With a diffused point of view, the film doesn’t pinpoint a specific motive for the murder or make a definitive statement, though a lot is implied. Blessed with money—and, thus, power—du Pont begins to play favorites, playing one Schultz off of the other. When du Pont comes to the practice room, the jock banter is forced and the reactions of the young athletes are obligatory. It’s hard to be part of the team when you’re footing the bills—not to mention that du Pont’s more than 30 years older and he won’t let anyone forget who’s calling the shots. He even calls Mark for a practice session in the middle of the night. Foxcatcher is a world unto its own.
Dave focuses on the wrestling matches, while Mark is putty in du Pont’s hands, easily stoked by approval or dejected by reprimands. The conflict underlining this wobbly triangle could come from a number of possibilities: a lopsided bromance, sexual tension, or alpha male competition. The just-the-facts tone only suggests reasons for the shooting death that sent du Pont to prison, where he died in 2010, which lessens the impact. The mind wonders to what a more confrontational or flippant filmmaker would have done with this material—especially when it comes to the Greco-Roman matches.
Physically, Tatum fits the part, of course, as a star wrestler, yet it’s not quite a breakout performance but a very self-contained one, and not in the same league as Carell’s. The poker-faced Tatum doesn’t offer nearly as many possible motives in this whydunit. No other character, as portrayed here, changes as much as Mark, an all-American jock seduced by easy comfort, cocaine, and blond highlights, yet Tatum remains taciturn, a blank slate.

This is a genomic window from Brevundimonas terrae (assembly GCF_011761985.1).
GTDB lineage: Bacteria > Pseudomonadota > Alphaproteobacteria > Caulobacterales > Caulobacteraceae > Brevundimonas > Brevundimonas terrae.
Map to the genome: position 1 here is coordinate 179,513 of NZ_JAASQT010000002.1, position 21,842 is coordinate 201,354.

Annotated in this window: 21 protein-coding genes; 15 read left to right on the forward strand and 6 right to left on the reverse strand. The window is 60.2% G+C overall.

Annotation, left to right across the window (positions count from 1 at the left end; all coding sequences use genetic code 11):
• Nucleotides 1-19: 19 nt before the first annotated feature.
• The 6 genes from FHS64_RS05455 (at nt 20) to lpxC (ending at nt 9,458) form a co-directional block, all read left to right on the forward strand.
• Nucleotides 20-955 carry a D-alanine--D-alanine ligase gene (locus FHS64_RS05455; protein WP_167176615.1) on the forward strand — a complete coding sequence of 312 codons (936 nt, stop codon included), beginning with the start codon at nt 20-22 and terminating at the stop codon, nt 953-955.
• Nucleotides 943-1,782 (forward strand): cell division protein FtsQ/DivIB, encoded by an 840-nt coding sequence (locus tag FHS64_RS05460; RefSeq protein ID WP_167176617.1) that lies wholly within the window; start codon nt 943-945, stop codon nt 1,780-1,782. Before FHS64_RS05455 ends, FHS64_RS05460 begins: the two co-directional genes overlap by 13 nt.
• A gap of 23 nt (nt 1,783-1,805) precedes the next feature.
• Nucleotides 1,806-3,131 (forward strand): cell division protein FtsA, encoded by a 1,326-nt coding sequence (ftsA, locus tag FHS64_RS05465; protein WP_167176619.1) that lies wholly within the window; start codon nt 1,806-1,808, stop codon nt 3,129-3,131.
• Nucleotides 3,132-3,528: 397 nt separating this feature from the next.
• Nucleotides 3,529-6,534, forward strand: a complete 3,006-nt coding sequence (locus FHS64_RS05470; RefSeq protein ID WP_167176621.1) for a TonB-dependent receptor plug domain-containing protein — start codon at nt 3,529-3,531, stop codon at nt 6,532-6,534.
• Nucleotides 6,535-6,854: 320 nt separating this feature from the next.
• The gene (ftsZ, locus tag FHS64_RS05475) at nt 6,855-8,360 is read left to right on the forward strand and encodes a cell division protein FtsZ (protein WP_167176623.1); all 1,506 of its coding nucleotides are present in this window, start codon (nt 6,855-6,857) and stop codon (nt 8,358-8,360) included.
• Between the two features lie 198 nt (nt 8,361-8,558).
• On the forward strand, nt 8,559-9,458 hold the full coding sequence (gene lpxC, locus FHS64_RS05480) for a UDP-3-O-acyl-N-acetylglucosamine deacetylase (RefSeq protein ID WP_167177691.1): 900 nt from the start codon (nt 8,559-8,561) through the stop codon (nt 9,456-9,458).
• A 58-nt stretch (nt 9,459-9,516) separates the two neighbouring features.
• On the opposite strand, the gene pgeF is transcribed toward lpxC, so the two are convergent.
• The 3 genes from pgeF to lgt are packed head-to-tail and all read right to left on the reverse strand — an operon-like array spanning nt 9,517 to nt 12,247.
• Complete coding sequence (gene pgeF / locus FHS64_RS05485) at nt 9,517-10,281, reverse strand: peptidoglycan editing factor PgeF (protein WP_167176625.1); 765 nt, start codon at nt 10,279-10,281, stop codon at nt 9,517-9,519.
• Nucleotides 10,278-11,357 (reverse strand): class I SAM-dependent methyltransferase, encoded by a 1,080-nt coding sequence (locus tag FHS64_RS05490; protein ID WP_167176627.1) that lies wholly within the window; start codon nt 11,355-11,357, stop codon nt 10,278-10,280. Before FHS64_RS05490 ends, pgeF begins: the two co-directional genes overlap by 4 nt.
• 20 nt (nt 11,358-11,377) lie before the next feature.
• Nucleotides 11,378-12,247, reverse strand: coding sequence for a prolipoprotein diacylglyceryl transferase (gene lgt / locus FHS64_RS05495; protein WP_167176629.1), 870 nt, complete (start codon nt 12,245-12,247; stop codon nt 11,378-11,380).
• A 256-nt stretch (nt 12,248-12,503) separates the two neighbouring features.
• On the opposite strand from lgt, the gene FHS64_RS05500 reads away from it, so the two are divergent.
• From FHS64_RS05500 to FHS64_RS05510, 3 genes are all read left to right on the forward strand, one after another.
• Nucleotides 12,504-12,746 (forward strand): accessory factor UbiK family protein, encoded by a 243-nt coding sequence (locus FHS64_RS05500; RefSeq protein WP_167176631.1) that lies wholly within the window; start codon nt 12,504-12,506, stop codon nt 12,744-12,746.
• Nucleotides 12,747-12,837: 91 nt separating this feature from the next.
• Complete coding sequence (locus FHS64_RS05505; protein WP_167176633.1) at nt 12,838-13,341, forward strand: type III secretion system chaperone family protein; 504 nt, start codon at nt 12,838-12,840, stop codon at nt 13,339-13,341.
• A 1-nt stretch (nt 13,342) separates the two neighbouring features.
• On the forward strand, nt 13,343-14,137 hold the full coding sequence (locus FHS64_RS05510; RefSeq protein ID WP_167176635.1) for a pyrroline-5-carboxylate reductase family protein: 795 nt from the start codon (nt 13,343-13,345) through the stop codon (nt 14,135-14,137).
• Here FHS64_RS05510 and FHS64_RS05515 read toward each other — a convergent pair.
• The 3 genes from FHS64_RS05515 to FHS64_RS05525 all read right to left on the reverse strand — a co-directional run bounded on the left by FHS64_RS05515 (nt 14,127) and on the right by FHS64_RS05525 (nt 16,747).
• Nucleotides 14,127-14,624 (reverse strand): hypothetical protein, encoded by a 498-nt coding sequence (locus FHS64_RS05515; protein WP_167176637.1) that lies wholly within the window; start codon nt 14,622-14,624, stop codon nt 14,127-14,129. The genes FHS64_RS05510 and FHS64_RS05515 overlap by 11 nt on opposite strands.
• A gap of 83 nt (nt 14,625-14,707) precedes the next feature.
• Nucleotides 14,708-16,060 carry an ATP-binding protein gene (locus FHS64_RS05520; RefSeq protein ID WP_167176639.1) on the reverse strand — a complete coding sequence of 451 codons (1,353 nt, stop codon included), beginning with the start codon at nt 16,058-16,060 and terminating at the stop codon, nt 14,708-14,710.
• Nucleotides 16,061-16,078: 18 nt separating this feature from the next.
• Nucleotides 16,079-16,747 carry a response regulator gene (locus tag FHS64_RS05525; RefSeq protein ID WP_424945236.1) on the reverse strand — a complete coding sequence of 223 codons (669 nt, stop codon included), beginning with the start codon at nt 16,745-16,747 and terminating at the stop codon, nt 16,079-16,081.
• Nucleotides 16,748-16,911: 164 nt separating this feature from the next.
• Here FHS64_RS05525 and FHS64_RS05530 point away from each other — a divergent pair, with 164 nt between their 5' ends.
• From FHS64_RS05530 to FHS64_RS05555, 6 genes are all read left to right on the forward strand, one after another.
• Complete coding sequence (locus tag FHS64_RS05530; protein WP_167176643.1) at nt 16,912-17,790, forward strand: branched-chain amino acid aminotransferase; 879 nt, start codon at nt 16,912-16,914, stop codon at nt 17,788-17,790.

The film’s focus shifts toward Mark’s mentor, the erratic and petulant du Pont, the role with the most dimensions. All of his character’s complexity comes through, even though the actor is slightly buried underneath latex, old-age make-up and a larger prosthetic schnoz. The choice of makeup evokes the awards-attracting turn Douglas Carter Bean derided in his satiric Broadway play The Little Dog Laughed, where a mercenary talent agent aptly describes one way to awards victory: “Put the big nose on the pretty lady.” Though Carell is no Nicole Kidman in The Hours, he comes close.
Beneath the makeup, Carell has his harsh, vacant stare down pat after playing Michael Scott in TV’s The Office. Scott always had a selfish, prickly side that was barely concealed by his smarmy humor; here, Carell lets it all hang out. Though restrained, this performance matches the mood. The film’s best weapon, though, is its strategic use of Vanessa Redgrave as du Pont’s judgmental and frail mother, a part that was largely improvised. Wheelchair-bound in oversize Chanel suits, Redgrave shrinks before viewers’ eyes.
In its favor, Foxcatcher retains a sense of mystery, and Miller never overindulges. He depicts this lurid tale of ego, money, ambition, and—possibly—sex (though it’s only hinted at) as a step-by-step two-hour setup of a crime: nothing is out of place. The gloomy art direction, combined with the cinematography, captures the time warp of the Foxcatcher estate, designed when American Colonial was the hot trend and a doily would have been considered au courant. Shrouded in mystery, it’s the American Manderley.